that occurred. Pillsbury stated that his expenses had never been paid by
either Hammoud or BCCI. However, these statements are contradicted by notes
taken by BCCI's lawyers in October, l989 state that Pillsbury travelled to
Europe on several occasions on tips paid for by Hammoud, raising in their
minds concerns about whether Pillsbury's trips were actually being paid for
by BCCI. Both BCCI officials and Pillsbury denied BCCI's involvement in the
payments. However, given Hammoud's $110 million debt to BCCI at the time, and
his frequent front-man status for BCCI, the distinction between Hammoud's
activities and BCCI's activities does not seem to be very clear.(37)
Subcommittee staff have seen a law enforcement document which alleges that
after Hammoud's death, Pillsbury travelled to Geneva to identify the body.
Pillsbury denies the allegation. Pillsbury may or may not have identified the
body, but after Hammoud's alleged death Pillsbury maintained a close
relationship with Hammoud's family. The Subcommittee has been provided a
document which appears to show that after the death of Hammoud, Pillsbury met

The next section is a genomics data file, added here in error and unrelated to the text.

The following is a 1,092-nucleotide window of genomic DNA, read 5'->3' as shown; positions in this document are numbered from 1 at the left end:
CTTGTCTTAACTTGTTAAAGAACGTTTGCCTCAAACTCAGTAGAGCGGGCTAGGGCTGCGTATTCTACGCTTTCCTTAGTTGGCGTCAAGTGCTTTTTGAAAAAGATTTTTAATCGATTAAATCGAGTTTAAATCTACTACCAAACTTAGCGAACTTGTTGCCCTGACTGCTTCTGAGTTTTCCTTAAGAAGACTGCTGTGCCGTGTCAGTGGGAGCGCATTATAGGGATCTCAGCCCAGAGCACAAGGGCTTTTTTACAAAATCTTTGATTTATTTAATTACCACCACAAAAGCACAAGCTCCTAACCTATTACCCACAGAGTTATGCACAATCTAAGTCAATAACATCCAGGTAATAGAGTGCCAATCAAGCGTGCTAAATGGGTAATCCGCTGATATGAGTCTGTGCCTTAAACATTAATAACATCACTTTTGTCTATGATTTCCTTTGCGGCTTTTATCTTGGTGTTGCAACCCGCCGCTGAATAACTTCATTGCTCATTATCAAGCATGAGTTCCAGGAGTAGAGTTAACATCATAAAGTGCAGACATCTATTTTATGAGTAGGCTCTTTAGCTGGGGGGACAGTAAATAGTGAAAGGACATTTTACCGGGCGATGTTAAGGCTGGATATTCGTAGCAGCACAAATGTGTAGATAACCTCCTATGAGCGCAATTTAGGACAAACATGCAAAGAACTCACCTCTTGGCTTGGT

in New York with Robert Altman, one of BCCI's lawyers, and with Hammoud's
son, to discuss settlement of the elder Hammoud's estate. Pillsbury has told
the Subcommittee that he only met Altman only twice -- both times in the
context of Senate business.
In the fall of 1989, Hammoud began to take an active interest in BCCI's
legal problems in the United States as a result of its indictment for drug
money laundering in Tampa, Florida. He met with Pillsbury on a number of
occasions concerning these problems. Pillsbury in turn identified key
Treasury and Justice Department officials in Washington who in Pillsbury's
view would be key to assisting BCCI if they determined that the sting